“To us, family means putting your arms around each other and being there.” Barbara Bush
I love this description of what family is. Nothing in it implies that you must have a blood bond to consider someone family. It’s about the people that surround you, love on you and are there when you need them.
Growing up as a military brat, we rarely lived near any family. I did spend lots of time with my mom’s parents while my dad was stationed in California, but when we moved to Hawaii and then to Alaska, we no longer had the ability to see them easily and often. Honolulu was really the first place I started to understand that there is more to family than blood ties.
My first experience with a Chosen Family was with our next door neighbors in Hawaii. We shared a driveway with the Cathey family. They had three boys. In fact, Mrs. Cathey gave me my first babysitting job. At the ripe old age of 10 I was put in charge of those three boys. (Before you freak out, my mom was right on the other side of the carport.) Those boys could be a handful, but the experience they provided me with was invaluable. In many ways, they reminded me of the myriad younger cousins I had left back in California. One Christmas their grandparents came for a visit. Sadly, that was to be their grandfather’s last Christmas as he passed away suddenly while in Hawaii. I remember the shock and grief that struck not just the Cathey family, but us as well. It was my first real experience with grief. It was also the first time I can remember feeling as if these people were my family. I felt like I had lost my own grandparent. It made no sense to me at the time, but I loved them like I had known them my entire life. Why? Because they were always there when I needed them.
Fast forward many years later, and I found myself newly married, in a new city, knowing only a handful of people. Adjusting to the difference in climate and topography was rough, but nowhere near as rough as adjusting to life without friends and family around. While it took a few years to find, I did finally start to form connections that grew into a familial bond. That experience helped set the tone for how I live out my adult years. I have embraced the idea that family is not just dictated by blood. You can choose some family too.
The interesting thing about Chosen Family is that they can come from very diverse places. From a job, church or even across the street. The unifying factor seems to be a willingness to serve each other and to share true community. Do I mean that every mutually beneficial relationship ends up to be a familial one? No, but that’s at least where it starts. And honestly, many of those “for a season” relationships turn into a somewhat extended family. One that you may not see or interact with on a regular basis, but at the same time you know that they are there. And all it takes is a phone call to have them come running should you need them, and vice versa.
When my son was five years old he fell and dislocated his thumb. (He explained later that he “might have been hopping down the stairs.”) It was a Saturday, my husband was out of town, and I wasn’t sure where to take him for treatment. Thankfully, I have a friend that’s an orthopedic PA. She called around to the local ERs to see who was on call and then told me which one had the best orthopedic physician on duty. She also offered to go with us, but I assured her it wasn’t necessary. I hadn’t even finished the sign-in paperwork when she came strolling through the ER doors. My friend didn’t want us to have to be there alone and wanted to make sure my little guy received the best possible care. In addition to the support she offered by just being there, because of her training, she was allowed to stay in the treatment room with my son while they fixed his thumb. It’s a very painful experience that the staff usually asks parents to leave the room for. Thankfully my son didn’t have to suffer through it without a familiar face. When I returned to the room my usually stoic friend was wiping a tear from her cheek. Despite having performed and assisted on a multitude of painful pediatric procedures, this one was much more different. Why? Because that little boy was more than just a patient to her. Through the course of doing life together we had become more than mere friends. We were family, bonded by love – no blood relation required. So bonded are we that our children consider themselves to be siblings.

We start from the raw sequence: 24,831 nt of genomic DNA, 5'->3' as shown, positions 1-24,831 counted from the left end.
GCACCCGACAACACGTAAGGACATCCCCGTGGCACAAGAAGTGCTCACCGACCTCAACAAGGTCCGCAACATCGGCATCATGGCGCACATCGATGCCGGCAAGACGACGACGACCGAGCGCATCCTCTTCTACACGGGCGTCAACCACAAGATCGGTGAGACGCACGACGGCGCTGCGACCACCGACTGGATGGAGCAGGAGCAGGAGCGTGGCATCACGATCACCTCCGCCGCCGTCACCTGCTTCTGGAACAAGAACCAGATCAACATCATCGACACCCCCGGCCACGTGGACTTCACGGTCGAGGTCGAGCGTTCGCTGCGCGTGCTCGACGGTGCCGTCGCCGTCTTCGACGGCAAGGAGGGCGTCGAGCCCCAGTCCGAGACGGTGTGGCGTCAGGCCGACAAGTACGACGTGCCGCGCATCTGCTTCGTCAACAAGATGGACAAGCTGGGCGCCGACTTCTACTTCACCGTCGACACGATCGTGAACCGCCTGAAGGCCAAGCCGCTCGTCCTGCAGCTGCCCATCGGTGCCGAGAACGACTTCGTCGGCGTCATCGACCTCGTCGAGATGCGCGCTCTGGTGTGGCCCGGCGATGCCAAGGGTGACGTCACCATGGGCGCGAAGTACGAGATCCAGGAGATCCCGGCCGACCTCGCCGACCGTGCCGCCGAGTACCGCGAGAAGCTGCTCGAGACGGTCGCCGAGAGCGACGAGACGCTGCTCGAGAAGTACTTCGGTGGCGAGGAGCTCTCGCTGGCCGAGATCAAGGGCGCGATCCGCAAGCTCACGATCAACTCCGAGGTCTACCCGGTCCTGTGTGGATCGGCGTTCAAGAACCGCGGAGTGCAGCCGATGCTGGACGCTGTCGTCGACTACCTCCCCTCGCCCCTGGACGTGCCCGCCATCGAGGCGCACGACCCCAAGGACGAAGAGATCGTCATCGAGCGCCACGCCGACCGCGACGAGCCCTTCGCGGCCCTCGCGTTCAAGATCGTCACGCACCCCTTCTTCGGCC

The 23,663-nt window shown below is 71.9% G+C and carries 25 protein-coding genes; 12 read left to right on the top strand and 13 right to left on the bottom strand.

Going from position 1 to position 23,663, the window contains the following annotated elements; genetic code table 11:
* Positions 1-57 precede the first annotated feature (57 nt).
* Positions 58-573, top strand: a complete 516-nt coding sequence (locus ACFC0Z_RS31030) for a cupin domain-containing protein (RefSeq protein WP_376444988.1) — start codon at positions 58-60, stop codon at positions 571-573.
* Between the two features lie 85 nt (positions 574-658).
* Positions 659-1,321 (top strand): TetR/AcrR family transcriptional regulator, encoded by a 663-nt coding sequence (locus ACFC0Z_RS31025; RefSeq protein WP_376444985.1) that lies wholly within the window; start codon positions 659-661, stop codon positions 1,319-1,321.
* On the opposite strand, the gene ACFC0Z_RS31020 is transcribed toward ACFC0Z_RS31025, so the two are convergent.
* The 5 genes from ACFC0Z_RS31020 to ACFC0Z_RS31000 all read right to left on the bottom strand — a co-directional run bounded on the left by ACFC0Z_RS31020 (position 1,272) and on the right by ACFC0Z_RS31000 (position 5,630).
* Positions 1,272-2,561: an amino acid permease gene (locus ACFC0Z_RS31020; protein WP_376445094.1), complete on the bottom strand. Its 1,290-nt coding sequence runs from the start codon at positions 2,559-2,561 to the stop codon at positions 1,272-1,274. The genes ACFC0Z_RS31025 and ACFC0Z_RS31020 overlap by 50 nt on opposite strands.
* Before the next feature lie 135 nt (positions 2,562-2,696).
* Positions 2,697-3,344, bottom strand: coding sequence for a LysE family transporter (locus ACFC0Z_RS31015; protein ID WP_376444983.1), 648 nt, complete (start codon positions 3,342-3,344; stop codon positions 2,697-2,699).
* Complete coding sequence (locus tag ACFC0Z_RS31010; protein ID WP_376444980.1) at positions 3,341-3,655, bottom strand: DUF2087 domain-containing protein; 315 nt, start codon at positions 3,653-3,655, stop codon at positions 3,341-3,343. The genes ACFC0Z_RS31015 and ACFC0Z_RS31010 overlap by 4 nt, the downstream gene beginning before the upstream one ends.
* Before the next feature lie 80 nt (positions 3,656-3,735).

In my years in Texas I have had lots of people come through my front door. Some have been there for a short time, and others are still around, 20 plus years later. Some still live near me, and others have moved onto other states, but the bond remains. We have shared far too much to let time and distance separate our hearts. Even if we rarely talk or see each other, the love abides.
My Chosen Family has blessed me, and my blood related family, in too many ways to count. From something as simple as sharing carpool duties, to sitting with each other while a loved one has surgery, or stepping in to care for a younger child when the ambulance is at your door to help your older child. We have shared childbirth, toddlerhood, teenage malaise, illness, divorce, loss, great amounts of joy and lots of coffee, wine and chocolate. Simply put, we have shared life.
This Family that I have cobbled together is one of my greatest joys. No other way would I have this many sisters, brothers, cousins, nieces & nephews, etc. It’s a beautiful, diverse quilt that brings warmth to even my coldest, darkest days. And it’s a quilt that just keeps growing. I hope that it’s never truly finished.